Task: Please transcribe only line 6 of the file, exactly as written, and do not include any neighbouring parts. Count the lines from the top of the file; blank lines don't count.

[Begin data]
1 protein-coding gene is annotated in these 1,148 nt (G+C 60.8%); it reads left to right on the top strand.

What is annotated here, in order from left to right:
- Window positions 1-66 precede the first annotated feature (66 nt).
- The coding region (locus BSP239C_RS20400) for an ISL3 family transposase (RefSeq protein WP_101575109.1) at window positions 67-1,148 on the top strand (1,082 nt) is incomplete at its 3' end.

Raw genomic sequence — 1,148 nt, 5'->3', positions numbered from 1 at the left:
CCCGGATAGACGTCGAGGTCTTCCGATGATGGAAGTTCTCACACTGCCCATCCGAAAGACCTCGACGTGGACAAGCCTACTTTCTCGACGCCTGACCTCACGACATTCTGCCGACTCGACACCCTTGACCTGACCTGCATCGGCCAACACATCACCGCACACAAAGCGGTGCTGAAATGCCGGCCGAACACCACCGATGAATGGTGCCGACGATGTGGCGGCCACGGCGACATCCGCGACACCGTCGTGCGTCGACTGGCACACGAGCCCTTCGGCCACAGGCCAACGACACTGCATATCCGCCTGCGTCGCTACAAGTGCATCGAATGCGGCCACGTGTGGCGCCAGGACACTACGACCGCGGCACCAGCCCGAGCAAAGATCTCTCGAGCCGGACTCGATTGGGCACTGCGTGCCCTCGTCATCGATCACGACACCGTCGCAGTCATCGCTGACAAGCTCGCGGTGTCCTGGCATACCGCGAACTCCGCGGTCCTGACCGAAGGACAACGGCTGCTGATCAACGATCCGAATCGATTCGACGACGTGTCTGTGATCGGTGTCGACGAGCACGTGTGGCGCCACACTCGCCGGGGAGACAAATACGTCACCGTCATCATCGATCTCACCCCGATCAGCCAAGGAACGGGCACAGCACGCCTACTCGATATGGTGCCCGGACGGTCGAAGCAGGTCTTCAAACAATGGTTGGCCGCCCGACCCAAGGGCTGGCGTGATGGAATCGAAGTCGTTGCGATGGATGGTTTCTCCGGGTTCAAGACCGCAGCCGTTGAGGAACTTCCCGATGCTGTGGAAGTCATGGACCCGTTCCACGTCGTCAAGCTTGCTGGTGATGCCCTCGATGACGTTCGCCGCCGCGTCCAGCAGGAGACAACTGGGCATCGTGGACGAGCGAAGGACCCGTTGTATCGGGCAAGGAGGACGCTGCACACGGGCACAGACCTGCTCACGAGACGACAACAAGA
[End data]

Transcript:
CCCGGATAGACGTCGAGGTCTTCCGATGATGGAAGTTCTCACACTGCCCATCCGAAAGACCTCGACGTGGACAAGCCTACTTTCTCGACGCCTGACCTCACGACATTCTGCCGACTCGACACCCTTGACCTGACCTGCATCGGCCAACACATCACCGCACACAAAGCGGTGCTGAAATGCCGGCCGAACACCACCGATGAATGGTGCCGACGATGTGGCGGCCACGGCGACATCCGCGACACCGTCGTGCGTCGACTGGCACACGAGCCCTTCGGCCACAGGCCAACGACACTGCATATCCGCCTGCGTCGCTACAAGTGCATCGAATGCGGCCACGTGTGGCGCCAGGACACTACGACCGCGGCACCAGCCCGAGCAAAGATCTCTCGAGCCGGACTCGATTGGGCACTGCGTGCCCTCGTCATCGATCACGACACCGTCGCAGTCATCGCTGACAAGCTCGCGGTGTCCTGGCATACCGCGAACTCCGCGGTCCTGACCGAAGGACAACGGCTGCTGATCAACGATCCGAATCGATTCGACGACGTGTCTGTGATCGGTGTCGACGAGCACGTGTGGCGCCACACTCGCCGGGGAGACAAATACGTCACCGTCATCATCGATCTCACCCCGATCAGCCAAGGAACGGGCACAGCACGCCTACTCGATATGGTGCCCGGACGGTCGAAGCAGGTCTTCAAACAATGGTTGGCCGCCCGACCCAAGGGCTGGCGTGATGGAATCGAAGTCGTTGCGATGGATGGTTTCTCCGGGTTCAAGACCGCAGCCGTTGAGGAACTTCCCGATGCTGTGGAAGTCATGGACCCGTTCCACGTCGTCAAGCTTGCTGGTGATGCCCTCGATGACGTTCGCCGCCGCGTCCAGCAGGAGACAACTGGGCATCGTGGACGAGCGAAGGACCCGTTGTATCGGGCAAGGAGGACGCTGCACACGGGCACAGACCTGCTCACGAGACGACAACAAGA